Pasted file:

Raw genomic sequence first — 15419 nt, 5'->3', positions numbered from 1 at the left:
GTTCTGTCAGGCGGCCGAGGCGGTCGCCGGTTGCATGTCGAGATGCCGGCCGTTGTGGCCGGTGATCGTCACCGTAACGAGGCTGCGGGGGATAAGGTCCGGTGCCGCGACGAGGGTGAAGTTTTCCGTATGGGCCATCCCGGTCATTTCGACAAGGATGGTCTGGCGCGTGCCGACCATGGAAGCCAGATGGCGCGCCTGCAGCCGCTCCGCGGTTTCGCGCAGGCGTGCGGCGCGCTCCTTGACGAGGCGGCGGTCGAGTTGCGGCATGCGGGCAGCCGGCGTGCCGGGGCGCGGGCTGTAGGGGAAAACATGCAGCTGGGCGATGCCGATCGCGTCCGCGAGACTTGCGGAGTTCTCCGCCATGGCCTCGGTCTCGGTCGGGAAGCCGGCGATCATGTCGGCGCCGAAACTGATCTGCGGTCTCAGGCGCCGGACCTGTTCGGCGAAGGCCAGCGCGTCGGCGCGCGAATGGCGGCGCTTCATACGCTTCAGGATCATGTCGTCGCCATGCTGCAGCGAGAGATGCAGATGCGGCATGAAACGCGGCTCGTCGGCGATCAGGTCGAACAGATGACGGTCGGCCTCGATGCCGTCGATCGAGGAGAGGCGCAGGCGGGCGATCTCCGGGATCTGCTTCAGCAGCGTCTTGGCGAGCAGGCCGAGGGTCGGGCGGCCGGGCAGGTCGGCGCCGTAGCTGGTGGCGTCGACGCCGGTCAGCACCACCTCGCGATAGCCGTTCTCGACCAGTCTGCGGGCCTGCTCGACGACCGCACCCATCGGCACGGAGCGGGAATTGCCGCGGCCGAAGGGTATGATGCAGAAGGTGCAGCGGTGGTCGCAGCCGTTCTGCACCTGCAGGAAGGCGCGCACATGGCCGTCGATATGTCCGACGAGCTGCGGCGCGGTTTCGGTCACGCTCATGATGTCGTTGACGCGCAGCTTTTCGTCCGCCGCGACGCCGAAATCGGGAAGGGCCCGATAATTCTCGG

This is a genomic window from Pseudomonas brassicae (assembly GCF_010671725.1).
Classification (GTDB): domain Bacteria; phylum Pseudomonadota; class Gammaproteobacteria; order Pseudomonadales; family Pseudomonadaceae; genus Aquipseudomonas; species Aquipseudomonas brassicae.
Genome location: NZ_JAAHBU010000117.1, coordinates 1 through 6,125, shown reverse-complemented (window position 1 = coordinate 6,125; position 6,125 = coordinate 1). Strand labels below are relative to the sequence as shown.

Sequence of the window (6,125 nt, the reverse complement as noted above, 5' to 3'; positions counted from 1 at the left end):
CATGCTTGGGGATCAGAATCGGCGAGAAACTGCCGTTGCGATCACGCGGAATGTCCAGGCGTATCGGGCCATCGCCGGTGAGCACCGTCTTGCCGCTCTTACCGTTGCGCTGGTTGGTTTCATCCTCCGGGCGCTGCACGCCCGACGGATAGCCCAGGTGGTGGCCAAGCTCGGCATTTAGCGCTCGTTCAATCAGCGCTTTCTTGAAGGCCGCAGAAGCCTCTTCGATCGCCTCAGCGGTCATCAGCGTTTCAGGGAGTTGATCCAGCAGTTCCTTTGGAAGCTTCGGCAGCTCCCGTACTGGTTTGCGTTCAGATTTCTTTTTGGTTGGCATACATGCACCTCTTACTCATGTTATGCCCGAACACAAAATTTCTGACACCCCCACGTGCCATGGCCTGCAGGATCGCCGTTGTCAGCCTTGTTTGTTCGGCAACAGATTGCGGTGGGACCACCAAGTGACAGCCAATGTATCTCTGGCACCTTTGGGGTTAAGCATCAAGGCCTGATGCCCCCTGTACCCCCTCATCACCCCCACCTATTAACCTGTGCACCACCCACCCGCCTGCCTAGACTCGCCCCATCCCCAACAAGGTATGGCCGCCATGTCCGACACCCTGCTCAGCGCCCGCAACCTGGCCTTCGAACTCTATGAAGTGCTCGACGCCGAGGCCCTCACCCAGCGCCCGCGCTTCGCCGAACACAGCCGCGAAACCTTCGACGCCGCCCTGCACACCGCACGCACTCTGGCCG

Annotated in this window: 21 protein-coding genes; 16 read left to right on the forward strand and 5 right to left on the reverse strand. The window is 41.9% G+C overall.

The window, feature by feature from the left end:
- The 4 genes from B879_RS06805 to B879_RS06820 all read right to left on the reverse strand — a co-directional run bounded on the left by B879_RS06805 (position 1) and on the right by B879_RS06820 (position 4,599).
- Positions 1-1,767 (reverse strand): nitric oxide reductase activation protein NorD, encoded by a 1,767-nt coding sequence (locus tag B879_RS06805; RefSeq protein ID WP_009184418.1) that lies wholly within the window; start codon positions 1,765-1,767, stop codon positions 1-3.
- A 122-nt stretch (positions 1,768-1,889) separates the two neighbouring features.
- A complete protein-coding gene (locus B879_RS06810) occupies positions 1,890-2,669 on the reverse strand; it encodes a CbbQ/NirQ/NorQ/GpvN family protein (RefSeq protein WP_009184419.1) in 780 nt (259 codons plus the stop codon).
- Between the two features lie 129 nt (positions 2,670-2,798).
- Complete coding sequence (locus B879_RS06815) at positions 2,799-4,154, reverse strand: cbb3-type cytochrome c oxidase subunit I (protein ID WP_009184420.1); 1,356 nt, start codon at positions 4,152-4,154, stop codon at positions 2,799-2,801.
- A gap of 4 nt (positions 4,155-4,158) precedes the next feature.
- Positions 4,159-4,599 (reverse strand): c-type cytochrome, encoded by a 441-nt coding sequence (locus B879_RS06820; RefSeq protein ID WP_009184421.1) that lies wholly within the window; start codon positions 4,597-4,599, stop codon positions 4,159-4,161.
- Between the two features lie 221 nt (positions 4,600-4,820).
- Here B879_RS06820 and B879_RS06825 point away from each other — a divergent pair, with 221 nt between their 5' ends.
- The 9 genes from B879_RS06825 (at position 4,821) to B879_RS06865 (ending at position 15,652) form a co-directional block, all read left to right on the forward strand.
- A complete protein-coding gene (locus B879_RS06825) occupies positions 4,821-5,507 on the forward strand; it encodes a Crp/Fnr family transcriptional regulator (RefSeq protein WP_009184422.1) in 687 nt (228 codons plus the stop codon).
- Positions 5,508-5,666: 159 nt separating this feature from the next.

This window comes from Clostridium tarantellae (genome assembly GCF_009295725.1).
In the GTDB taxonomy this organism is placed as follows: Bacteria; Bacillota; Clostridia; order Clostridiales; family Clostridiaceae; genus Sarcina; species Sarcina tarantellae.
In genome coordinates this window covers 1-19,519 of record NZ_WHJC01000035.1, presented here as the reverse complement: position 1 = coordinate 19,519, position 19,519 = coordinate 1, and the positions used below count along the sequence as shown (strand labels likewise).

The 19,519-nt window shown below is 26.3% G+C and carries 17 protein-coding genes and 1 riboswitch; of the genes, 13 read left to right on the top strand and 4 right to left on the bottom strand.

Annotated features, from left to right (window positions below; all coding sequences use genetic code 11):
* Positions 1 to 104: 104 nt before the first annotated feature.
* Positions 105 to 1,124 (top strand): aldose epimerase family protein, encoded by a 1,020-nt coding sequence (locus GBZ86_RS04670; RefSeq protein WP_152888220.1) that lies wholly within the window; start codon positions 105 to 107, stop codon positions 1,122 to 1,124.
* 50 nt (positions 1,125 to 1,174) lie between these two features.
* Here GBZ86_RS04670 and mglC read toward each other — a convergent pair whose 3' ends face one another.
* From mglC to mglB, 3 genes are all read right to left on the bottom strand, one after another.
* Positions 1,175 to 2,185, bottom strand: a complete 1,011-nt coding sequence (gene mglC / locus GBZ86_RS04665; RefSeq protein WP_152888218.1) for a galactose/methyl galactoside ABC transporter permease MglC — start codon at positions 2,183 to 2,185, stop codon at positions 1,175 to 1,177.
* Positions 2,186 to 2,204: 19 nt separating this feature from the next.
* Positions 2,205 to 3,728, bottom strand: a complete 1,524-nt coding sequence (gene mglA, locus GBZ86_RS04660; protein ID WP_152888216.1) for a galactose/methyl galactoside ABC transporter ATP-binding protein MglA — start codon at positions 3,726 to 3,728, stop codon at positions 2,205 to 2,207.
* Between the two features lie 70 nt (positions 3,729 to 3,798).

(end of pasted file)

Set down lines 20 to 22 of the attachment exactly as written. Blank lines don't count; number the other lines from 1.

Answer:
- The 9 genes from B879_RS06825 (at position 4,821) to B879_RS06865 (ending at position 15,652) form a co-directional block, all read left to right on the forward strand.
- A complete protein-coding gene (locus B879_RS06825) occupies positions 4,821-5,507 on the forward strand; it encodes a Crp/Fnr family transcriptional regulator (RefSeq protein WP_009184422.1) in 687 nt (228 codons plus the stop codon).
- Positions 5,508-5,666: 159 nt separating this feature from the next.